Outlet placement

McLintock

Senior Member
Location
USA
Occupation
Electrician
Just wondering what y’all put your height for the outlet in a house, in commercial work I did we put them at 15” to the bottom, started to do that now on res. jobs ( easier to work on than 12”, 3” does make a big difference).

How close do you guys get to every 6’ on walls, my boss does overkill and puts in more than needed. In bedrooms I try to put the outlets on ether side of the bed, if I do not know were the bed is going I imagine it will be on any wall.


“ shoot low boys their riding shetland ponies”
 

tom baker

First Chief Moderator
Staff member
I used to do 12" AFF but ADA is 18". I did a rewire of my house a few years ago, small bedrooms only required 3 receptacles, which put them in the middle of walls, a mistake. I should of installed 4 and had one in each corner.
Code is the minimum. Wiring a house to code minimums means the light switch can be anywhere in any room
 

480sparky

Senior Member
Location
Iowegia
If I'm doing new construction, I just use my hammer. I have no idea what it measures. If I'm doing an addition / remodel, I use whatever height is already being used in the structure. I'll measure it, find a scrap of lumber and cut it.
 

Little Bill

Moderator
Staff member
Location
Tennessee NEC:2017
Occupation
Electrician
Have to be careful using the hammer as a guide. I was putting up some boxes, luckily at my house, for an addition. I used my hammer and started around the wall. I quit for a while and went back to finish later. I grabbed A hammer and put up the rest of the boxes. I just happened to notice some of the boxes looked higher. I took my hammer and walked around checking the height. Some were right and some wrong. Then it hit me that I had used a different hammer for the last half. I checked both hammers and the one I grabbed (instead of looking for my usual one) was an inch or so different.

Same thing if there are multiple people working using a hammer as a guide, make sure everyone has the same size hammer or cut a stick to gauge by.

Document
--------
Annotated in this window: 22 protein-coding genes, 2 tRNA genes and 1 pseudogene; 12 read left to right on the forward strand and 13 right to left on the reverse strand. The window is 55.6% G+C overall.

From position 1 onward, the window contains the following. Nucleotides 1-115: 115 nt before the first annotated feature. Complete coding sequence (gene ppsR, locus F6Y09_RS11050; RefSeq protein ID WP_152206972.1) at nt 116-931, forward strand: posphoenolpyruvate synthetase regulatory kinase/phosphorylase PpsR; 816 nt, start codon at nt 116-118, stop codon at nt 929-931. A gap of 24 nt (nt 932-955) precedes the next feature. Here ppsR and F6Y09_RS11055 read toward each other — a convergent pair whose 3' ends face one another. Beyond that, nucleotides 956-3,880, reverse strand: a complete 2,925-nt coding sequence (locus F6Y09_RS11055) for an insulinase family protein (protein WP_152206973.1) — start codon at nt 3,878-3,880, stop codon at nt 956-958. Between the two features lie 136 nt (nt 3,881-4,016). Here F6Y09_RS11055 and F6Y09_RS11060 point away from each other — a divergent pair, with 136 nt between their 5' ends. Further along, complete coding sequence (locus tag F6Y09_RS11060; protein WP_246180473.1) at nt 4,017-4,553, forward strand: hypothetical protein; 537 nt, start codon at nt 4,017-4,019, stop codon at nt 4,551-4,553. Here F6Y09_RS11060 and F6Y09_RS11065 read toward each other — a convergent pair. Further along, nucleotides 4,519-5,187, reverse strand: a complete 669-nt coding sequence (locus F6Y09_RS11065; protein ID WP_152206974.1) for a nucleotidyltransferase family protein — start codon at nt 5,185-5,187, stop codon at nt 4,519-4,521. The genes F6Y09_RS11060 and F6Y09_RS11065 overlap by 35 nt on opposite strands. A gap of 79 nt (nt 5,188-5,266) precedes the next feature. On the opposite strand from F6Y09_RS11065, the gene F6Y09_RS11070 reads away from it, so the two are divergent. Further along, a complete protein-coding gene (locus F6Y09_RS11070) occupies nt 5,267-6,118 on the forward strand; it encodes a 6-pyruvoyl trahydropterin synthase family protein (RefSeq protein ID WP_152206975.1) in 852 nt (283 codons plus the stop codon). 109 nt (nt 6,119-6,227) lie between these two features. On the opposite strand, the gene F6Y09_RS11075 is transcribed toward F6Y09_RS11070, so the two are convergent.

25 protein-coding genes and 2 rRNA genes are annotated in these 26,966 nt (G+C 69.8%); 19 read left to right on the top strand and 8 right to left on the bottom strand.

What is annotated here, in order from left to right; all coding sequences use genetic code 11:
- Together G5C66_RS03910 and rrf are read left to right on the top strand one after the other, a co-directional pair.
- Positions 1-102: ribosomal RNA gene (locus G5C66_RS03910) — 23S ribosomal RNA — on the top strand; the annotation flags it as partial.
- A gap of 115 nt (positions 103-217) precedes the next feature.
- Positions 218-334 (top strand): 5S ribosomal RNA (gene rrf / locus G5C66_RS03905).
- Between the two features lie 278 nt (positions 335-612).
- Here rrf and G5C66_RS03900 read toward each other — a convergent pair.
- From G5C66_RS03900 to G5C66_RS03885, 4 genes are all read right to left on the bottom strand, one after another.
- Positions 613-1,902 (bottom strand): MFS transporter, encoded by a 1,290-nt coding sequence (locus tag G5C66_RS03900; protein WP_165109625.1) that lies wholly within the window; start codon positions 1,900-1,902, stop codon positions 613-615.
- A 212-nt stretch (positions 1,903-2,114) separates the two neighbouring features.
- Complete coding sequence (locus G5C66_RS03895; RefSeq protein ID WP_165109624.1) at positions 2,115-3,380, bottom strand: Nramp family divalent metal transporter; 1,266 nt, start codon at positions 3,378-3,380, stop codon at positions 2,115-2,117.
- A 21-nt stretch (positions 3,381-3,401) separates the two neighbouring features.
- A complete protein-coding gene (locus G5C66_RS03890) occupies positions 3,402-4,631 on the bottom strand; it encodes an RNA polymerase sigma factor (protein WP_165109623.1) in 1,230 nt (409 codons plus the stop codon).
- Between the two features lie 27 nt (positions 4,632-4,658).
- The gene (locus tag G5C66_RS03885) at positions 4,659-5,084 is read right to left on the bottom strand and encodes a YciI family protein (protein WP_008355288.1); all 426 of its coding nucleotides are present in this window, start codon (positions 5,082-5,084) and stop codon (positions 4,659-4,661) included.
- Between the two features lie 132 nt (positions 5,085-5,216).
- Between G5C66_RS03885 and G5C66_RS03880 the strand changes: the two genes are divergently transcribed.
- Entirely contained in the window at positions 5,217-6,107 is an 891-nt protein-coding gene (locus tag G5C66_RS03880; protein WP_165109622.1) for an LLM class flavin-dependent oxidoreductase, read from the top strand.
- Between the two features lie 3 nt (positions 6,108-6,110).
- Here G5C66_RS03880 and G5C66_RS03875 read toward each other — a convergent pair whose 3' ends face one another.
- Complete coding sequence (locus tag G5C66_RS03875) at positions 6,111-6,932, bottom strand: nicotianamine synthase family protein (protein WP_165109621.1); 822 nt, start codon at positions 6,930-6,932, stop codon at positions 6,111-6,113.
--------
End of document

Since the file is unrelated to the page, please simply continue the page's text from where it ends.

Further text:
LarryFine

Master Electrician Electric Contractor Richmond VA
Location
Henrico County, VA
Occupation
Electrical Contractor
If I'm doing new construction, I just use my hammer. I have no idea what it measures. If I'm doing an addition / remodel, I use whatever height is already being used in the structure. I'll measure it, find a scrap of lumber and cut it.
Same here; I measure up from the baseboard for height matching in old work..
 

480sparky

Senior Member
Location
Iowegia
Have to be careful using the hammer as a guide. I was putting up some boxes, luckily at my house, for an addition. I used my hammer and started around the wall. I quit for a while and went back to finish later. I grabbed A hammer and put up the rest of the boxes. I just happened to notice some of the boxes looked higher. I took my hammer and walked around checking the height. Some were right and some wrong. Then it hit me that I had used a different hammer for the last half. I checked both hammers and the one I grabbed (instead of looking for my usual one) was an inch or so different.

Same thing if there are multiple people working using a hammer as a guide, make sure everyone has the same size hammer or cut a stick to gauge by.
Simple solution: ONE person uses ONE hammer, even if there's 10 people on the job. Jeez.... you're banging on plastic boxes. This ain't rocket surgery, folks. You don't need to be brain scientists!

One person hammers on the receptacle boxes. Period. That's all he/she does until they're all up. Criminitely... how long can that take? Someone else can do the switch and ceiling boxes. If you got more than two guys, the third guy should be running a drill. A fourth guy can then start pulling rope if there's 4 of ya on site.